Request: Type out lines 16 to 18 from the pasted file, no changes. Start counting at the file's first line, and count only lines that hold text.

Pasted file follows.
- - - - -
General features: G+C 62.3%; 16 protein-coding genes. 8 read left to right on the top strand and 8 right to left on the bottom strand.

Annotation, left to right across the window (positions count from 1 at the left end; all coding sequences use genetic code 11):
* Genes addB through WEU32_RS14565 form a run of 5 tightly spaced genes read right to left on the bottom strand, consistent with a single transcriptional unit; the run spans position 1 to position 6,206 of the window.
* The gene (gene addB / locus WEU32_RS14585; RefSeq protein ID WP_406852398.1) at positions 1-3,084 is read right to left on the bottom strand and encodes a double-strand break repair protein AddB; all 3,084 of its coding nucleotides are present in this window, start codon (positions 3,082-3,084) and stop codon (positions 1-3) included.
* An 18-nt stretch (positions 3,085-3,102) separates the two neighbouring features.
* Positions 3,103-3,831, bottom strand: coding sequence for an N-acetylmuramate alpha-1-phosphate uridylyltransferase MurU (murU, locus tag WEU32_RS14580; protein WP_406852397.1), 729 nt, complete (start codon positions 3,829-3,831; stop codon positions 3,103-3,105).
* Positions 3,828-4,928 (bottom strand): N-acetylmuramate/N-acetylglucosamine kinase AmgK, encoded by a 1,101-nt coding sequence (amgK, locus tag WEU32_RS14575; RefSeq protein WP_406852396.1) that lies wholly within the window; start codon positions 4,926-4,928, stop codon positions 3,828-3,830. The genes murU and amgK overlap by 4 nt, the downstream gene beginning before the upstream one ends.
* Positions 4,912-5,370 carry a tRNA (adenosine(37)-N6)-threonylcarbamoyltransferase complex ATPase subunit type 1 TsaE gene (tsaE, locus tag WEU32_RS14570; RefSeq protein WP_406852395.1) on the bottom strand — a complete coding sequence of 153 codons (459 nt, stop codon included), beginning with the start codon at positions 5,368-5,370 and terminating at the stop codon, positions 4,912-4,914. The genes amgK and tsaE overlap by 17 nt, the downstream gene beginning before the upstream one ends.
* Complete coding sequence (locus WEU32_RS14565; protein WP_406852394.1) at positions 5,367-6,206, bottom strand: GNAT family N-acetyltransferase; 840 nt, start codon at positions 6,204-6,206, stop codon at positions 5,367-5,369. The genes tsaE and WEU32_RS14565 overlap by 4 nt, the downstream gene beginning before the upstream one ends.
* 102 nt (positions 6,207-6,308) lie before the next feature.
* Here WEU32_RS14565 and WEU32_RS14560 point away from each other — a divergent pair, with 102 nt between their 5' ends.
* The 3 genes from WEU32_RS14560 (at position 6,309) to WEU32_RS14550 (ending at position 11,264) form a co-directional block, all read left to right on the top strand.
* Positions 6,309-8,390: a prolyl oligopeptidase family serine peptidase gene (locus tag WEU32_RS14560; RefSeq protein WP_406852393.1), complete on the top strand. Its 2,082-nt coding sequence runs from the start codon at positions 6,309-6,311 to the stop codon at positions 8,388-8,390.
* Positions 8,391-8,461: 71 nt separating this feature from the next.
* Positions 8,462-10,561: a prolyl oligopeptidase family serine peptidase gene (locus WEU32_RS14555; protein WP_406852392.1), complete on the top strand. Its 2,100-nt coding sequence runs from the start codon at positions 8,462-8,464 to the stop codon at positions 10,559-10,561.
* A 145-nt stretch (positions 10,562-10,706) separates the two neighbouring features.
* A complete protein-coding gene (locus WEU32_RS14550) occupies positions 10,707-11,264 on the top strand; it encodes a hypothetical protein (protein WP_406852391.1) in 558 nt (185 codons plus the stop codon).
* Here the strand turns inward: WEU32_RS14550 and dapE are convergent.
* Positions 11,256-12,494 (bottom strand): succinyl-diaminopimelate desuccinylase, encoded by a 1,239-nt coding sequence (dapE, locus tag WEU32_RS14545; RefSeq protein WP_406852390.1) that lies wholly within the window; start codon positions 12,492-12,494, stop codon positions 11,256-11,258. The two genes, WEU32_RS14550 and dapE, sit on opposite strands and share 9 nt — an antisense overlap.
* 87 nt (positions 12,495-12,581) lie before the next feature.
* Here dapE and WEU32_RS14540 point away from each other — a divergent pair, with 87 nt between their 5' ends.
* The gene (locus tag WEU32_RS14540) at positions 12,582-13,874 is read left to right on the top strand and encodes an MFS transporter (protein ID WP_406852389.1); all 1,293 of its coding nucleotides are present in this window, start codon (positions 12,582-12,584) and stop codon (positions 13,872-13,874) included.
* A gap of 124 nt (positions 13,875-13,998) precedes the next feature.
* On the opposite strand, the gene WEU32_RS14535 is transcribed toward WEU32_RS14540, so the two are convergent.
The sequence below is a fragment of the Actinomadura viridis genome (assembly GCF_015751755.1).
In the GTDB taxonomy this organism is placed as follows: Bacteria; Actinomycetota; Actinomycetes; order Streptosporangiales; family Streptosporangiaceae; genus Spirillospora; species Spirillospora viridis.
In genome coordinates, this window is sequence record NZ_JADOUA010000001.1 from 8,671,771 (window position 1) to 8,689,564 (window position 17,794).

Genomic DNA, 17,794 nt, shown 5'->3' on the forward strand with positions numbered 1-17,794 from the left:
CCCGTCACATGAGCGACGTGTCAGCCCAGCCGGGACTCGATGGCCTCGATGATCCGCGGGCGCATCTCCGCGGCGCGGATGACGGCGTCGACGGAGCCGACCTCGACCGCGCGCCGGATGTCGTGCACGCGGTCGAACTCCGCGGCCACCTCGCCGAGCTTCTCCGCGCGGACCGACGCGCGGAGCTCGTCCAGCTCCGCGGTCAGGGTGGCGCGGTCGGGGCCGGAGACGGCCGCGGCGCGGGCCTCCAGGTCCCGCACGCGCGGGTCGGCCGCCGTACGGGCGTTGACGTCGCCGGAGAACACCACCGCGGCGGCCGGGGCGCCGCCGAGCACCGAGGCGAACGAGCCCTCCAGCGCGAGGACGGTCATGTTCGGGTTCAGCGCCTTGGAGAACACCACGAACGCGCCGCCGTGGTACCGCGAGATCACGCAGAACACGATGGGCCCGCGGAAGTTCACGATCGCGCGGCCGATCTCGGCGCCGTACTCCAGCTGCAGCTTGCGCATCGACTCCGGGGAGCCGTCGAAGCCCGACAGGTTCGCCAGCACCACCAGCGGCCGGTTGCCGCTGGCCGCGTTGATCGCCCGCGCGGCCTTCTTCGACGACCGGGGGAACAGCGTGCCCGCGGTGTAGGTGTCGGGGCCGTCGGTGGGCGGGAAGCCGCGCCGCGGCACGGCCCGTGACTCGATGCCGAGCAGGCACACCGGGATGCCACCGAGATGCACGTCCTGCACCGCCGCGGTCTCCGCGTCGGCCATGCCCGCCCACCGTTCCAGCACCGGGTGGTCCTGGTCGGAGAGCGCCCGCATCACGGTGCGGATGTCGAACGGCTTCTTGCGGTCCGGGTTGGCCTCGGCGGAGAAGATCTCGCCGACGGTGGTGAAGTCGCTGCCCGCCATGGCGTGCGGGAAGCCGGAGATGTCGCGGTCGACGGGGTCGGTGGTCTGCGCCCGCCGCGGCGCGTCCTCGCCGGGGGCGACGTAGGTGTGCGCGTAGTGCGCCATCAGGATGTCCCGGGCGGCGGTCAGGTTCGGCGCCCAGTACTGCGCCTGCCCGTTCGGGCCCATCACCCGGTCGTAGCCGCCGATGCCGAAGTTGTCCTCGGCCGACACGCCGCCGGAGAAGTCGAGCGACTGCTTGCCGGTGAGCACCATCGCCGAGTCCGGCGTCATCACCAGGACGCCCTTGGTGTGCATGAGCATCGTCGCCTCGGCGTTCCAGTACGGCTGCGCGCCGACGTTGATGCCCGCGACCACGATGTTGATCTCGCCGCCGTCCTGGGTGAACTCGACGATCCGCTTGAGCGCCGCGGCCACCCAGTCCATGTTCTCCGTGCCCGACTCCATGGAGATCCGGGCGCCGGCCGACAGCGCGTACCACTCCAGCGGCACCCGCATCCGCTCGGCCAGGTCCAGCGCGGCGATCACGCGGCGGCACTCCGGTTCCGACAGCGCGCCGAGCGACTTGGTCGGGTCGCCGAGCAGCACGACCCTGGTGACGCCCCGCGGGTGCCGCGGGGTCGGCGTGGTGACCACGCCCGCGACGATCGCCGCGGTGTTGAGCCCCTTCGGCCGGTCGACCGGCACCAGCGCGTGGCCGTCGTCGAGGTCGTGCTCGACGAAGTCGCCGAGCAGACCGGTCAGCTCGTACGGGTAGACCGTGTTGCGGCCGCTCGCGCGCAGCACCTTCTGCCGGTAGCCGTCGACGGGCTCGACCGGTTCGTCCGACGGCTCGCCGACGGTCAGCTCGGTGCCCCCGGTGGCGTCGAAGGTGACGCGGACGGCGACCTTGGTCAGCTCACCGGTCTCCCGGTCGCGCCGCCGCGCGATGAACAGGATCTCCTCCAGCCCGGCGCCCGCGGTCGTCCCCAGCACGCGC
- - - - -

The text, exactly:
* A 145-nt stretch (positions 10,562-10,706) separates the two neighbouring features.
* A complete protein-coding gene (locus WEU32_RS14550) occupies positions 10,707-11,264 on the top strand; it encodes a hypothetical protein (protein WP_406852391.1) in 558 nt (185 codons plus the stop codon).
* Here the strand turns inward: WEU32_RS14550 and dapE are convergent.